The Kashmir conflict escalated into bloodbath with the killing of Burhan Muzaffar Wani, a separatist militant by Indian security forces. Following his death, violent street protests erupted across the Kashmir valley on Saturday. “Eleven protesters were killed and over 120 persons, including 96 security personnel were injured,” the Hindu reported.
Considered as the “poster boy of Kashmir’s new militancy” he reportedly enticed many youths to join the ranks of the local militants with his charismatic appeals on social media.
During Burhan Wani’s funeral in Tral, violent mobs attacked police and paramilitary establishments at various places in the valley and set ablaze several buildings including three police stations.
Despite government-imposed restrictions on public movement in Kashmir valley, a massive crowd congregated at Tral for Burhan Wani’s funeral on Saturday. The police killed Wani in an intelligence-led operation along with two other separatists on Friday afternoon. According to police intelligence, Wani was planning a terror strike within the Indian territory.
“Thousands gathered for memorial prayers across Kashmir. Protesters clashed with security forces who shot 17 civilians dead. The reaction has been on expected lines. Kashmir is in deep distress,” the Hindustan Times reported. Following Burhan Wani’s funeral and protests, the administration blocked mobile phone and Internet access across Kashmir.
Jammu Kashmir Chief Minister, Mehbooba Mufti expressed grief at the civilian deaths and said that disproportionate use of force for crowd control results in loss of precious lives. According to The Hindu, “She asked the police and the paramilitary forces to use Standard Operational Procedure (SOP), while dealing with protesters to avoid loss of precious human lives or injuries, and sought people’s cooperation in restoration of normality.”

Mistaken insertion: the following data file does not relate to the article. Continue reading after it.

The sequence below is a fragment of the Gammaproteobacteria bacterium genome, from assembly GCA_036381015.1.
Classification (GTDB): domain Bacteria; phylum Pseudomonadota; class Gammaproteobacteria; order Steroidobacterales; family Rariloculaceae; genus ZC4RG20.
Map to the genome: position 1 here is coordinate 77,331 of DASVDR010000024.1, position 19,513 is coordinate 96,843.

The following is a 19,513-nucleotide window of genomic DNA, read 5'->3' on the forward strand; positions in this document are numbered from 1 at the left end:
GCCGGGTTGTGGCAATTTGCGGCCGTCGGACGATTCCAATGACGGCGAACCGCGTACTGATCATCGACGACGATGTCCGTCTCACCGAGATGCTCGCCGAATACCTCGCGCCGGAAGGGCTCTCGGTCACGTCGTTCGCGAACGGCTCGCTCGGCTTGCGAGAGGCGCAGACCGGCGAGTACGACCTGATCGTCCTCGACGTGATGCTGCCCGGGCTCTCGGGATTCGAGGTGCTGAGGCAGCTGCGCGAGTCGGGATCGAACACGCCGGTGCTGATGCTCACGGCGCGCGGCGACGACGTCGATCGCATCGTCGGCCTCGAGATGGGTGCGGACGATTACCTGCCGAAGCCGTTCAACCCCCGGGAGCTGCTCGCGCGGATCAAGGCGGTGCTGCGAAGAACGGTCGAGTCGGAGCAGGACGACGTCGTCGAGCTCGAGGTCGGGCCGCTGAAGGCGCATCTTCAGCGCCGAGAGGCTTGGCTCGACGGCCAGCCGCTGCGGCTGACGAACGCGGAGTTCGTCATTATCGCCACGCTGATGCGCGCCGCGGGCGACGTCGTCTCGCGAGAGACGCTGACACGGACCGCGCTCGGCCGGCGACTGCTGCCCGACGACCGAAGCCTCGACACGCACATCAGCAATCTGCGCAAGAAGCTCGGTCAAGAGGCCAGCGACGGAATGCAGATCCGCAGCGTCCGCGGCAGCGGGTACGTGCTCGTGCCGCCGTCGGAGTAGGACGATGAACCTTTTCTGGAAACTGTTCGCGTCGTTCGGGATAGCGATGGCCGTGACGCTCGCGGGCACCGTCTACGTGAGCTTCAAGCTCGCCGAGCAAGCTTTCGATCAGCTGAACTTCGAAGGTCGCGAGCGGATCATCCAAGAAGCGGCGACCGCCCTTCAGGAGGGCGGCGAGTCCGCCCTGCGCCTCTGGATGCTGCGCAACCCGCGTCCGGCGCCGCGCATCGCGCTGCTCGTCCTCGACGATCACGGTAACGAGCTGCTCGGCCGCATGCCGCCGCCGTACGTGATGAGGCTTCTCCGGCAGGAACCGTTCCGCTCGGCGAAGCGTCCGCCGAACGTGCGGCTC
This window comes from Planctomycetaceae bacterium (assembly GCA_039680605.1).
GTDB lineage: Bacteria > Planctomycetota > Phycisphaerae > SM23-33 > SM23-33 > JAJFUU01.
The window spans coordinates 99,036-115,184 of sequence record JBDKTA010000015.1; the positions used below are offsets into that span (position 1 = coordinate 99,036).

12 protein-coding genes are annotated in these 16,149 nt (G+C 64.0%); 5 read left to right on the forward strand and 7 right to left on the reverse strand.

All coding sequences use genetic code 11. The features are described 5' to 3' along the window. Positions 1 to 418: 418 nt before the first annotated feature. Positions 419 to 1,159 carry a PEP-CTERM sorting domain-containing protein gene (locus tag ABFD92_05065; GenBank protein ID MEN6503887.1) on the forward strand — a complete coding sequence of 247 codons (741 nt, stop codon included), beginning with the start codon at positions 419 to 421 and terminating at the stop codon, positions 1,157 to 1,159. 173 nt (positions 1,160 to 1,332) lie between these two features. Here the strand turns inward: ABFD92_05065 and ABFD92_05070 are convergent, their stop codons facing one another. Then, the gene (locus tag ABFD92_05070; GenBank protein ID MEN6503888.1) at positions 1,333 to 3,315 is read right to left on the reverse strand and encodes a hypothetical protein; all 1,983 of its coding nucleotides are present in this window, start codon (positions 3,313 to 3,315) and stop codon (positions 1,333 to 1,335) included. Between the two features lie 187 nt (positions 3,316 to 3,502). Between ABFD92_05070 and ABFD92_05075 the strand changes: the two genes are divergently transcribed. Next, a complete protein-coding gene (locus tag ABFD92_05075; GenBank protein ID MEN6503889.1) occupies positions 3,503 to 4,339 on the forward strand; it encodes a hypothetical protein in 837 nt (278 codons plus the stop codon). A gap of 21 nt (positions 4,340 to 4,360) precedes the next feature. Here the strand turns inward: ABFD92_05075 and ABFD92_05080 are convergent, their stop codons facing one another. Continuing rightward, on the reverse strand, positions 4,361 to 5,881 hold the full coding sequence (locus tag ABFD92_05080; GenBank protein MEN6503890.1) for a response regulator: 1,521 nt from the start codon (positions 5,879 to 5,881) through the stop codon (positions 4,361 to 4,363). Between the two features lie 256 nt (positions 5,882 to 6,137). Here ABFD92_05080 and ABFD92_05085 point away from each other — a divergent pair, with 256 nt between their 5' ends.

The Kashmir dispute has its genesis during India and Pakistan partition in 1947. Because of its geographic importance, Kashmir became a disputed territory and, India and Pakistan fought two wars over its ownership. The Indian state has a massive military presence owing to the feelings of separation among youths in Kashmir.
Meanwhile, the government has promised to investigate whether there was any disproportionate use of force by security forces that resulted in civilian deaths.
Burhan Wani was influential in recruiting several young and educated boys in South Kashmir and turning them into separatists in recent months. According to Indian media outlet NDTV, “Wani featured in videos and photos posing with weapons and mocked Indian security forces, which were shared on Facebook and WhatsApp to recruit Kashmir youths.”
Reportedly, Burhan Wani was an expert in using social media and delivered strong speeches. He joined the separatist organization, the Hizbul Mujahideen at the age of 15 after Indian security forces allegedly assaulted his brother in 2010.
While, Wani was not involved in direct attacks in Jammu Kashmir, the justification rendered by the Indian security forces said he had become a serious security threat as he assembled a large following among radicalized youths within Kashmir.
Burhan Wani’s glamorized presence in social media epitomized the face of new militancy in the Kashmir dispute, representing the profile of young boys taking up arms against the state. Following his death, seemingly entire Kashmir valley is on the edge of violence. News of death, injuries, and arson are pouring in, according to reports.
With violence escalating in Kashmir valley, people expressed differing opinions on the Kashmir conflict and Burhan Wani’s killing by security forces. Check out some of the tweets.
Reports predict a renewal of militancy in Kashmir following Burhan Wani’s killing, which was seemingly in decline for sometime. His killing by security forces comes as the biggest test for the new chief minister of Jammu and Kashmir, Mehbooba Mufti to contain the renewed violence.
Reportedly, Jammu Kashmir conflict would need more than police presence to stop Burhan Wani’s death as a trigger to future conflicts and deaths in the valley.
[Photo by Dar Yasin/AP Images]